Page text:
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russian

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Journal Article
Qui Parle (2019) 28 (1): 167–179.
Published: 01 June 2019
...Elisa Russian Abstract In this interview the Franco-Israeli sociologist Eva Illouz retraces her relationship to critical theory from the 1980s to the present. The conversation explores the reasons behind Illouz’s initial reluctance to adopt a critical stance toward capitalism, her rediscovery...
Journal Article
Qui Parle (2023) 32 (2): 429–442.
Published: 01 December 2023
... invasion of Ukraine and its pronounced dictatorial turn? What does this new form of Russian authoritarianism at home imply for the rest of the world? How useful are existing concepts from Marxism and critical theory—imperialism, Bonapartism, fascism, ideology—for understanding the situation both locally...
Journal Article
Qui Parle (2018) 27 (1): 251–266.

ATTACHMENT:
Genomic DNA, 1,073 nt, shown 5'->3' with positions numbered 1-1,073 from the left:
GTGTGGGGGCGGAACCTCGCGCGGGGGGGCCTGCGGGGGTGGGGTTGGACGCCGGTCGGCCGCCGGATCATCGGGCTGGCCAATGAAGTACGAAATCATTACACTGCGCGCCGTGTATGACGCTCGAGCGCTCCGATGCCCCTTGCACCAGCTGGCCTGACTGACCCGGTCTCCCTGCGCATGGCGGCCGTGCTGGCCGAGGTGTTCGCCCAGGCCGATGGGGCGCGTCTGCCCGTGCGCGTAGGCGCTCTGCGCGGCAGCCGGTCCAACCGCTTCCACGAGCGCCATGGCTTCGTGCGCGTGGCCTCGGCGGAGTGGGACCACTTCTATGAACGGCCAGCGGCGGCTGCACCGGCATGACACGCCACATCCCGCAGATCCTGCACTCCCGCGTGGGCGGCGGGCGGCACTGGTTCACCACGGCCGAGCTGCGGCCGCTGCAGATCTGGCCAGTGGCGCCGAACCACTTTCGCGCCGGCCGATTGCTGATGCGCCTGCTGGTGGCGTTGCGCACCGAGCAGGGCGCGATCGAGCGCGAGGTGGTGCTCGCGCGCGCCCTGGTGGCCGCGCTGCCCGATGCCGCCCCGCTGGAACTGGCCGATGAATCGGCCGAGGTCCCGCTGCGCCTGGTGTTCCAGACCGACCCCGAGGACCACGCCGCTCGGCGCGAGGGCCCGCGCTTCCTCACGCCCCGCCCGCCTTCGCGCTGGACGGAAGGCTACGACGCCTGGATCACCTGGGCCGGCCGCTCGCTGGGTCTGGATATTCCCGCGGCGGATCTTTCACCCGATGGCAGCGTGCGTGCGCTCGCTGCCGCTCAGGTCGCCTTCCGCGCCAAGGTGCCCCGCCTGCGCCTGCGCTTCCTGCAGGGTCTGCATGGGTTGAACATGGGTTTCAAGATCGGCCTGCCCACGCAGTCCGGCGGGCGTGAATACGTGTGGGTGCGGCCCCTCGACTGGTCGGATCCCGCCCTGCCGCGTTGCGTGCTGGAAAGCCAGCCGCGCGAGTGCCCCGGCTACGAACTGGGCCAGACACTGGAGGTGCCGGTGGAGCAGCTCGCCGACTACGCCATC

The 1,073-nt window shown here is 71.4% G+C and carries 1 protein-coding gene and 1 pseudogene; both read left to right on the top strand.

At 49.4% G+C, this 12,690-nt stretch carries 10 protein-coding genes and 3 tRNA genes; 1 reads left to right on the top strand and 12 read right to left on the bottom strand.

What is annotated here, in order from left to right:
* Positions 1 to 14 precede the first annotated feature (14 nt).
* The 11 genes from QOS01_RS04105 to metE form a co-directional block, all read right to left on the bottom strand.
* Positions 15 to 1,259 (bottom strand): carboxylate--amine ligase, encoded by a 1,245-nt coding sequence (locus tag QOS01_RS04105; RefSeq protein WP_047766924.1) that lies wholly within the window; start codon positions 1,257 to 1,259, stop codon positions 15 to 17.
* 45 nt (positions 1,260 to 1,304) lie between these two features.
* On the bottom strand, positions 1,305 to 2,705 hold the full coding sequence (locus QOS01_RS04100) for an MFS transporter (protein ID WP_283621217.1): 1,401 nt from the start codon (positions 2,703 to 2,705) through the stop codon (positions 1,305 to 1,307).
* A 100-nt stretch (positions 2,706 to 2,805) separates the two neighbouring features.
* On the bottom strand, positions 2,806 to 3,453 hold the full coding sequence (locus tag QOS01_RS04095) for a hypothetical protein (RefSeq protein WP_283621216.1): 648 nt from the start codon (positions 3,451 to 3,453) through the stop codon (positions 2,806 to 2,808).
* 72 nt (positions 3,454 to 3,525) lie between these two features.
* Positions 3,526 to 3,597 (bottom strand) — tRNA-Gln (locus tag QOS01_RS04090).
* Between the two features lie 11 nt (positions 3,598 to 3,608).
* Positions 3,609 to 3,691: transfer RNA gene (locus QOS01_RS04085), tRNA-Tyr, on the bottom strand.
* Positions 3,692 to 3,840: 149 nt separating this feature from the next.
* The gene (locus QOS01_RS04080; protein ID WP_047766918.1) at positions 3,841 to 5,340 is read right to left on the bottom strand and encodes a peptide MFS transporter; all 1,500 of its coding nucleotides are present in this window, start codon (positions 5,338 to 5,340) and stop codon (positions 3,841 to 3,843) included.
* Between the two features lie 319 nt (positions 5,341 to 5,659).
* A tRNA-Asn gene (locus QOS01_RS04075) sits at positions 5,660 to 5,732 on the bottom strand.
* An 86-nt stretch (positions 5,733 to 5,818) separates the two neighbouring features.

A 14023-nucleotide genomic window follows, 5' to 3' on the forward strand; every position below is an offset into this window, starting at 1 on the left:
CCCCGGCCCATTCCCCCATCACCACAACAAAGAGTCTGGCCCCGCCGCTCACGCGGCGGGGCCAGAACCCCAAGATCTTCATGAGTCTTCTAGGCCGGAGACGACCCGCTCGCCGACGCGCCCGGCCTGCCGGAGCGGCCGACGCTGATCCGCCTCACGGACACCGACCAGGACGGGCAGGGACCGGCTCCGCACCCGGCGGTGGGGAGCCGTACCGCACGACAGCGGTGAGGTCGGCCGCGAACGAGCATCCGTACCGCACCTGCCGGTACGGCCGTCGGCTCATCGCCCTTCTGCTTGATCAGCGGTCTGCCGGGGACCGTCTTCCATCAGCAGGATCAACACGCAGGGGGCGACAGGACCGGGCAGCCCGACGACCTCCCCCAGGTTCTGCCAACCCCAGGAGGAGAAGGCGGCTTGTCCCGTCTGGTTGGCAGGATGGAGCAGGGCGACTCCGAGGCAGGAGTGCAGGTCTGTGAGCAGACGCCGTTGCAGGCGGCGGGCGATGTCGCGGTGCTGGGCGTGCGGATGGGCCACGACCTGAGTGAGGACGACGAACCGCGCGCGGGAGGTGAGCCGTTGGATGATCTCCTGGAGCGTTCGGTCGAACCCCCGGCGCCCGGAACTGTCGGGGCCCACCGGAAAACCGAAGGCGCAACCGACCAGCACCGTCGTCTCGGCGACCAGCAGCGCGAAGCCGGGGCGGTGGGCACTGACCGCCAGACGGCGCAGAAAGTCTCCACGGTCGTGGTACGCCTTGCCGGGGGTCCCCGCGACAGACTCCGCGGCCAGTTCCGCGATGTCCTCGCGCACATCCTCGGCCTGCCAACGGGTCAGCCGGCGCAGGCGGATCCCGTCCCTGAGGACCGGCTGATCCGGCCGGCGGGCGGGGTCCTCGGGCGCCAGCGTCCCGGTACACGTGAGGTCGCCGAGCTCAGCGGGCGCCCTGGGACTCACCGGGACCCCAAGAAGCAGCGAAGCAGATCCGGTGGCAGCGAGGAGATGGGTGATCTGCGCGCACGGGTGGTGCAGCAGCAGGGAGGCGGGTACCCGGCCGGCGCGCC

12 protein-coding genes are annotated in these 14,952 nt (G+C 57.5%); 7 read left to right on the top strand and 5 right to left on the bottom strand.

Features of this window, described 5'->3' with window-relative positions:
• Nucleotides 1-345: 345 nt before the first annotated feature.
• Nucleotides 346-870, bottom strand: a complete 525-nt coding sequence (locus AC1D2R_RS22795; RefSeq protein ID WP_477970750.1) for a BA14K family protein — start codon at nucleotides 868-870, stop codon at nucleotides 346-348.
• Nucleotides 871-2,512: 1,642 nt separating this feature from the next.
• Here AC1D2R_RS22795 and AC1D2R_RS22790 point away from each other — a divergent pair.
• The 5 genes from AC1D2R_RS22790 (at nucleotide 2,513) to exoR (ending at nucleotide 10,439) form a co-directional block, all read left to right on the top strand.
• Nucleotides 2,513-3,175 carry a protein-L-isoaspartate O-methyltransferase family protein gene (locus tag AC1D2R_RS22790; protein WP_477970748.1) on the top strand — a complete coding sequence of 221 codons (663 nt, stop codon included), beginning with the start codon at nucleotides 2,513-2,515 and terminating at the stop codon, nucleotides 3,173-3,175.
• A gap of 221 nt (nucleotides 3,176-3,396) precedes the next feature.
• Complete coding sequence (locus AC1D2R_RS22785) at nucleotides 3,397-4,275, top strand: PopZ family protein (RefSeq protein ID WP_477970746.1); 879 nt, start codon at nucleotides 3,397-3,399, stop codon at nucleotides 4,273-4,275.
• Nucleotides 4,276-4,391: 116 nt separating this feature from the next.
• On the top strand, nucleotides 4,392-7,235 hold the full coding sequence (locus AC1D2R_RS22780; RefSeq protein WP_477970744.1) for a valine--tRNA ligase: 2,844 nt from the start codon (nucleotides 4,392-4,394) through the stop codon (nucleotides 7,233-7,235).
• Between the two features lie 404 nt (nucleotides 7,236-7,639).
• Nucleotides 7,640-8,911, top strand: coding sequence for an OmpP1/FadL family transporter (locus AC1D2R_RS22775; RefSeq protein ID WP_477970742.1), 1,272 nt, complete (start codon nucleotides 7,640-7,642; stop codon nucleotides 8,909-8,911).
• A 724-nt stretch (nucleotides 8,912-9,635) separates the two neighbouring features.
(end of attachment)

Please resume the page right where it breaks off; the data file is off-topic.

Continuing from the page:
Published: 01 June 2018
...Dominick Lawton A review of Miéville China , October: The Story of the Russian Revolution ( London : Verso , 2017 ). Cited in the text as o . Copyright © 2018 Editorial Board, Qui Parle 2018 China Miéville’s novelistic account of the Russian Revolution, written for its...
Journal Article
Qui Parle (2012) 20 (2): 183–188.
Published: 01 December 2012
... installations, the West has examined and reexamined literary culture as a visual object through publishing houses, performances pieces, and galleries. Perhaps at the head of this list of craftsmen and poets belongs Dmitri Prigov, Russian au- thor, artist, and purveyor of the perplexing. Prigov began his...
Journal Article
Qui Parle (2009) 18 (1): 211–212.
Published: 01 June 2009
... fall/winter 2009 vol.18, no.1 mikhail epstein is Samuel Candler Dobbs Professor of Cultural Theo- ry and Russian Literature at Emory University. Besides numerous articles and essays, he has written seventeen books, including, in English, After the Future: Paradoxes...
Journal Article
Qui Parle (2023) 32 (1): 75–104.
Published: 01 June 2023
...” “carried a deep truth.” 15 Zhou began his 1937 essay on Chernyshevsky by noting that the fundamental principle of nineteenth-century Russian aesthetics was that “life is higher than art” (rensheng gaoyu yishu 人生高於藝術). 16 In Zhou’s interpretation, the main import of Russian critics...
Journal Article
Qui Parle (2017) 26 (2): 423–490.
Published: 01 December 2017